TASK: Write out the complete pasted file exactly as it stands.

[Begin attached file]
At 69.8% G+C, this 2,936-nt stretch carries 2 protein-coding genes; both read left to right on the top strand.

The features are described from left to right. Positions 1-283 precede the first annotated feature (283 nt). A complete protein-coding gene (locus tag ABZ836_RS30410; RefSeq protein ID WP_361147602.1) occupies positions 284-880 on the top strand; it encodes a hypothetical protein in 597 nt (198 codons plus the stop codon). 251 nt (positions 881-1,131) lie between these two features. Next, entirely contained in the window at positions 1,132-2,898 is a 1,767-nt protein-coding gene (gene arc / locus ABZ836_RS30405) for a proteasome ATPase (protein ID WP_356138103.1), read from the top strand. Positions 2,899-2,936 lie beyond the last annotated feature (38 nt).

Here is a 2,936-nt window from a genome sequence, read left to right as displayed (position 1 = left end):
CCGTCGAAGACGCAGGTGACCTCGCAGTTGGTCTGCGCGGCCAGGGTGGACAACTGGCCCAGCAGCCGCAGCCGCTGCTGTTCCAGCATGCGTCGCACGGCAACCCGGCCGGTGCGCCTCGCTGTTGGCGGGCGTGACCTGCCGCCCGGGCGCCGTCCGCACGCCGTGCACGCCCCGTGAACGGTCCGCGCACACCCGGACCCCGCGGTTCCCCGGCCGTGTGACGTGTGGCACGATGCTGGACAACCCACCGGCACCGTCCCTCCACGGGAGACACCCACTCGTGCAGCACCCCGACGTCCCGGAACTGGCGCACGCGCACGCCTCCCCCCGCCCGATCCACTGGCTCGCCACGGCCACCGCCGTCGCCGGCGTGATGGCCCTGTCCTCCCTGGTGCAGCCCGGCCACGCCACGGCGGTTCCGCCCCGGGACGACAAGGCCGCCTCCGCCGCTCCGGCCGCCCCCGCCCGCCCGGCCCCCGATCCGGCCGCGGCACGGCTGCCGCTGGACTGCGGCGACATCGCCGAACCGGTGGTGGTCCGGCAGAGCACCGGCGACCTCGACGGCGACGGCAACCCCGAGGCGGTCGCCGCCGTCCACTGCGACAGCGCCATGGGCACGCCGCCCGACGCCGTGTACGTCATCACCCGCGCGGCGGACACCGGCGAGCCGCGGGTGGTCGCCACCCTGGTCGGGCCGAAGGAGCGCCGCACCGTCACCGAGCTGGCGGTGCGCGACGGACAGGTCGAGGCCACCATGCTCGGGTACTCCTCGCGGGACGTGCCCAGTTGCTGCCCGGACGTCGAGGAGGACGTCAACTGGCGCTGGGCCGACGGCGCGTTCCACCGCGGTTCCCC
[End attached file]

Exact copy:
At 69.8% G+C, this 2,936-nt stretch carries 2 protein-coding genes; both read left to right on the top strand.

The features are described from left to right. Positions 1-283 precede the first annotated feature (283 nt). A complete protein-coding gene (locus tag ABZ836_RS30410; RefSeq protein ID WP_361147602.1) occupies positions 284-880 on the top strand; it encodes a hypothetical protein in 597 nt (198 codons plus the stop codon). 251 nt (positions 881-1,131) lie between these two features. Next, entirely contained in the window at positions 1,132-2,898 is a 1,767-nt protein-coding gene (gene arc / locus ABZ836_RS30405) for a proteasome ATPase (protein ID WP_356138103.1), read from the top strand. Positions 2,899-2,936 lie beyond the last annotated feature (38 nt).

Here is a 2,936-nt window from a genome sequence, read left to right as displayed (position 1 = left end):
CCGTCGAAGACGCAGGTGACCTCGCAGTTGGTCTGCGCGGCCAGGGTGGACAACTGGCCCAGCAGCCGCAGCCGCTGCTGTTCCAGCATGCGTCGCACGGCAACCCGGCCGGTGCGCCTCGCTGTTGGCGGGCGTGACCTGCCGCCCGGGCGCCGTCCGCACGCCGTGCACGCCCCGTGAACGGTCCGCGCACACCCGGACCCCGCGGTTCCCCGGCCGTGTGACGTGTGGCACGATGCTGGACAACCCACCGGCACCGTCCCTCCACGGGAGACACCCACTCGTGCAGCACCCCGACGTCCCGGAACTGGCGCACGCGCACGCCTCCCCCCGCCCGATCCACTGGCTCGCCACGGCCACCGCCGTCGCCGGCGTGATGGCCCTGTCCTCCCTGGTGCAGCCCGGCCACGCCACGGCGGTTCCGCCCCGGGACGACAAGGCCGCCTCCGCCGCTCCGGCCGCCCCCGCCCGCCCGGCCCCCGATCCGGCCGCGGCACGGCTGCCGCTGGACTGCGGCGACATCGCCGAACCGGTGGTGGTCCGGCAGAGCACCGGCGACCTCGACGGCGACGGCAACCCCGAGGCGGTCGCCGCCGTCCACTGCGACAGCGCCATGGGCACGCCGCCCGACGCCGTGTACGTCATCACCCGCGCGGCGGACACCGGCGAGCCGCGGGTGGTCGCCACCCTGGTCGGGCCGAAGGAGCGCCGCACCGTCACCGAGCTGGCGGTGCGCGACGGACAGGTCGAGGCCACCATGCTCGGGTACTCCTCGCGGGACGTGCCCAGTTGCTGCCCGGACGTCGAGGAGGACGTCAACTGGCGCTGGGCCGACGGCGCGTTCCACCGCGGTTCCCC